This study examines the changes which took place in the understanding of 'religion' and 'the religions' during the Enlightenment in England, the period when the decisive break with Patristic, Medieval and Renaissance notions of religion occurred. Dr Harrison's view is that the principles of the English Enlightenment not only made a special contribution to our modern understanding of what religion is, but they pioneered, in addition, the 'scientific', or non-religious approach, to religious phenomena. During this period a crisis of authority in the Church necessitated a rational enquiry into the various forms of Christianity, and in addition, into the claims of all religions. This led to a concept of 'religion' (based on 'natural' theology) which could link together the apparently disparate religious beliefs and practices found in the empirical religions.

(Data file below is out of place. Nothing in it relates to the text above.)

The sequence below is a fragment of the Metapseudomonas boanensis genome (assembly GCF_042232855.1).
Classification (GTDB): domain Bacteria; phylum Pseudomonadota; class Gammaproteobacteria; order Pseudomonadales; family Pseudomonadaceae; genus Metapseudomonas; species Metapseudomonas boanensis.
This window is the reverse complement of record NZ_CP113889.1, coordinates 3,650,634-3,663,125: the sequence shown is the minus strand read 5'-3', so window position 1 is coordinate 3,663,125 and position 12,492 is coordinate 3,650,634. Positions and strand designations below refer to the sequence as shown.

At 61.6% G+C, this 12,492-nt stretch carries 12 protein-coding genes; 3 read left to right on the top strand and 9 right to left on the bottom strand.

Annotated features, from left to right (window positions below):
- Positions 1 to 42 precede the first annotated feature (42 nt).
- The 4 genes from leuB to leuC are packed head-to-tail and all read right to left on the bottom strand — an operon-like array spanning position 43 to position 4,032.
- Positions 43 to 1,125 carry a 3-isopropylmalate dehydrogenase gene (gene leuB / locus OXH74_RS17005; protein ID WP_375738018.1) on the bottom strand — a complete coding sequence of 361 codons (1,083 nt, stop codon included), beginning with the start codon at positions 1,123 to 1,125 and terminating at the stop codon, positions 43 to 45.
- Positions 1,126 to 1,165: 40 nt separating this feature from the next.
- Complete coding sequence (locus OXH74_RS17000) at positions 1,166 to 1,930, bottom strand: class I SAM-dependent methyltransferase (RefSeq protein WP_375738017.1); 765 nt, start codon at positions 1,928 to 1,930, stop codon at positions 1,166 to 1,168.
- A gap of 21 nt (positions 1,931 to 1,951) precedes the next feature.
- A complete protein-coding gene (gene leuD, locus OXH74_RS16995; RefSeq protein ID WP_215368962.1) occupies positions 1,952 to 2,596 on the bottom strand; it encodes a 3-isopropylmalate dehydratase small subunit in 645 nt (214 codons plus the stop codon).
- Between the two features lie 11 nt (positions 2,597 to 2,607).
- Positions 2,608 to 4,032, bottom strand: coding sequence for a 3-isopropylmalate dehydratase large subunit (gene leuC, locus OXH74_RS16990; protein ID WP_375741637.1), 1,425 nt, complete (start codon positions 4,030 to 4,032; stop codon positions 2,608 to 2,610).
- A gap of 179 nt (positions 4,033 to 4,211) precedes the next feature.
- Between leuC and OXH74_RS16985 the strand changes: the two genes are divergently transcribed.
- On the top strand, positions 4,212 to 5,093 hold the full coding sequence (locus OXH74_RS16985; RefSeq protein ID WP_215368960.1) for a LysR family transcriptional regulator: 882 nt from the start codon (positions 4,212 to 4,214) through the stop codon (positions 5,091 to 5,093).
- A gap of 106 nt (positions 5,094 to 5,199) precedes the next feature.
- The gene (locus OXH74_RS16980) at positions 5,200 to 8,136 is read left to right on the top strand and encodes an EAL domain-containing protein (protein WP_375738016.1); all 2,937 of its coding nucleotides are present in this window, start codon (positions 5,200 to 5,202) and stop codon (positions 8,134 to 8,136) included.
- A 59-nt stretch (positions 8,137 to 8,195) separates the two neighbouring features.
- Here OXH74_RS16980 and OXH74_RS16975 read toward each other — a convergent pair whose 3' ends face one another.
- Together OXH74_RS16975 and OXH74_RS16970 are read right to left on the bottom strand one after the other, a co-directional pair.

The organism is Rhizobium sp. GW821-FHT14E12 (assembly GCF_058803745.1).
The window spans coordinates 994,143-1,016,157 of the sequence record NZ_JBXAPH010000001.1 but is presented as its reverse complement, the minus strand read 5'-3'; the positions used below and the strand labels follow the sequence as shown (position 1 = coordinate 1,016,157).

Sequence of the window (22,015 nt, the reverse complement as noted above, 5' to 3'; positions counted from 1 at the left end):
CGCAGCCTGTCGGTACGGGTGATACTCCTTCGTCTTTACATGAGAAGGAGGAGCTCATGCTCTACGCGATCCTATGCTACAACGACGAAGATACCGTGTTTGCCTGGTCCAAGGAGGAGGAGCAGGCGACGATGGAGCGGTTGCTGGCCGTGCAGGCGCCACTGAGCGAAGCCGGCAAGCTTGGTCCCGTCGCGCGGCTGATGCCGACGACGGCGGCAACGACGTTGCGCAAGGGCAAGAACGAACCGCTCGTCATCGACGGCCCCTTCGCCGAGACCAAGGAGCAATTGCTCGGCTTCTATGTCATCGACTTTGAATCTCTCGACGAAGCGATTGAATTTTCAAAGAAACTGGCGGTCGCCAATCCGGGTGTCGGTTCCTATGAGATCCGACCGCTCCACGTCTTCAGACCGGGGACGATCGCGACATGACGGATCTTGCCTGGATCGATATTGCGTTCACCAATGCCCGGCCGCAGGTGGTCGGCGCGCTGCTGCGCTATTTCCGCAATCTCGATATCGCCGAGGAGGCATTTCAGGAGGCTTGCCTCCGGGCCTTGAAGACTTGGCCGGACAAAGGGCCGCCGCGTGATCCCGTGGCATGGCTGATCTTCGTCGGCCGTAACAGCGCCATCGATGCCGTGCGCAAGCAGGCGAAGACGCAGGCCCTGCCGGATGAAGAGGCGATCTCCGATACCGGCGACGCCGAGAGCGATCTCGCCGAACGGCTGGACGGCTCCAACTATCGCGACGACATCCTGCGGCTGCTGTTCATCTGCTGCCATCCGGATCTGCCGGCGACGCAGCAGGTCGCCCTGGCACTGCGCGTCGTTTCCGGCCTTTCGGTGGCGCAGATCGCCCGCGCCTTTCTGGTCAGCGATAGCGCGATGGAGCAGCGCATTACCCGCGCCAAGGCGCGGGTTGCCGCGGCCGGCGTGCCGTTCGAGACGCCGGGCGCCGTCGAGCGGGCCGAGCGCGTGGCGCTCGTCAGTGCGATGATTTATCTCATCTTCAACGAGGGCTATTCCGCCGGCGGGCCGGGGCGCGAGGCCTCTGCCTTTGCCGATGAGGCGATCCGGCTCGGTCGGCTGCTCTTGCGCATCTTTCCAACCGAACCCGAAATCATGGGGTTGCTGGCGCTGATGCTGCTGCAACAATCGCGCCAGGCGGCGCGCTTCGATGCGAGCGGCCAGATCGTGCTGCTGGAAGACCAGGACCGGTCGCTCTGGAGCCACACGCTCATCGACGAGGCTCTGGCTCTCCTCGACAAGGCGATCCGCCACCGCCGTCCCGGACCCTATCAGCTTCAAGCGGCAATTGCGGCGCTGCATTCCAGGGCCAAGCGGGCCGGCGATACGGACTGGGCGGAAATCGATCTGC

Introduction; 1. Antecedents; 2. 'Religion', revelation, and the light of nature: Protestants and Platonists; 3. The religious instinct and priestly corruptions: Lord Herbert and deism; 4. Sacred history and religious diversity; 5. From sacred history to natural history; Epilogue; Notes; References.